By the Cantor slash argument, as explained for example here (at about 4:00), a new real number can always be generated out of any list of real number decimal expansions by taking the digits along the diagonal of the list and calling those digits a new number.
I am having a hard time understanding why Cantor's slash argument does not also apply to the rationals.
The rationals do not have infinite non-repeating decimal expansions, but they can be made arbitrarily large. Therefore we can always make list of rationals like the one you make for reals in the slash argument, with the one difference that the "..." at the end of each number is interpreted as "goes on to become arbitrarily large" instead of "goes on forever." On any such list, it will always be possible to generate a new number that is not on the list by taking the diagonals in the same way you do for reals. The rationals are thus unlistable or uncountable in the same way as the reals are. (Please point out the flaw in this reasoning.)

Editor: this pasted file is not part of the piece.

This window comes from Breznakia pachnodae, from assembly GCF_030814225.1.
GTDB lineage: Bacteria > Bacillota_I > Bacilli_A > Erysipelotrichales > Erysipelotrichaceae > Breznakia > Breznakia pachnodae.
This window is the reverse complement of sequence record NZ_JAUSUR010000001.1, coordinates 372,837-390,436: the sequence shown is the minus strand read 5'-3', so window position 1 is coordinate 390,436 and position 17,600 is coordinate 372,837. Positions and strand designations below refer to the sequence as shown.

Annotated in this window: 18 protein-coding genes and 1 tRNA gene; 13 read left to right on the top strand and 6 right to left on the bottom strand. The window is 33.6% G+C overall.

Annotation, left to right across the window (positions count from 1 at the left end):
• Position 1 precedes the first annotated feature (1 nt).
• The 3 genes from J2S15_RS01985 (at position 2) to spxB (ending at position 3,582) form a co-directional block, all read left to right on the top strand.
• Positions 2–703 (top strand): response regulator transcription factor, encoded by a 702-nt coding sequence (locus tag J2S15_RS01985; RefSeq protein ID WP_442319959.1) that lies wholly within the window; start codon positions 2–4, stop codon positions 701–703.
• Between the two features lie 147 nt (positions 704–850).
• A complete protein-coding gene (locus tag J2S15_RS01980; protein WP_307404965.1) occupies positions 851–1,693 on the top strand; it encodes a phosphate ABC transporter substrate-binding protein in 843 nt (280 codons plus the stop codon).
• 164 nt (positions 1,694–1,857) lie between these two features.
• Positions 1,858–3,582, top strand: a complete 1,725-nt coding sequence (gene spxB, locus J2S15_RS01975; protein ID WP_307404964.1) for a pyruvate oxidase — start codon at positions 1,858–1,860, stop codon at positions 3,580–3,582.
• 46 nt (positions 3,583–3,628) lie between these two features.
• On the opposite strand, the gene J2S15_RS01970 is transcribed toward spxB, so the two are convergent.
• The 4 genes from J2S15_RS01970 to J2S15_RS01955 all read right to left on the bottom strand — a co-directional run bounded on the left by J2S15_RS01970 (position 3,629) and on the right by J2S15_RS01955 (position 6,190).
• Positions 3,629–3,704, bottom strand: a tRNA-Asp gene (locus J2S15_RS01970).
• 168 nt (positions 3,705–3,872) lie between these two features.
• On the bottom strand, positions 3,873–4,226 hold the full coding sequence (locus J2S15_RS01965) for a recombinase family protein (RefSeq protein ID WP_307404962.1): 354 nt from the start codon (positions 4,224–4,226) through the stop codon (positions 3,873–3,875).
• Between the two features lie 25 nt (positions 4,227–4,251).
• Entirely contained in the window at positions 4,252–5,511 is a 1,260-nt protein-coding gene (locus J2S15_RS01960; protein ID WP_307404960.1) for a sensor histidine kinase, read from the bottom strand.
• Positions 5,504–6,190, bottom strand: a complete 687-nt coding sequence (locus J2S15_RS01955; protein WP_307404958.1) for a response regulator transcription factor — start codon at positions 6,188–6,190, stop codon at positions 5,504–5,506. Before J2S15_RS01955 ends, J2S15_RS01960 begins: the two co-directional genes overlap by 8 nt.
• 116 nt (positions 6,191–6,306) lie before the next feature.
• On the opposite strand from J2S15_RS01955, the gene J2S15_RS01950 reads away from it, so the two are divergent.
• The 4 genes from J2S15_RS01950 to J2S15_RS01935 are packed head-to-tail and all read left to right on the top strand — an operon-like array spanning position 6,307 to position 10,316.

If I may also pose a very closely related follow-up:
If the Ford Circle algorithm is allowed to run infinitely, it will, in that limit, completely fill up every possible spot on the number line with rational numbers. Where on the number line, then, in that limit, is there any space for irrational and transcendental numbers? Or what am I missing here?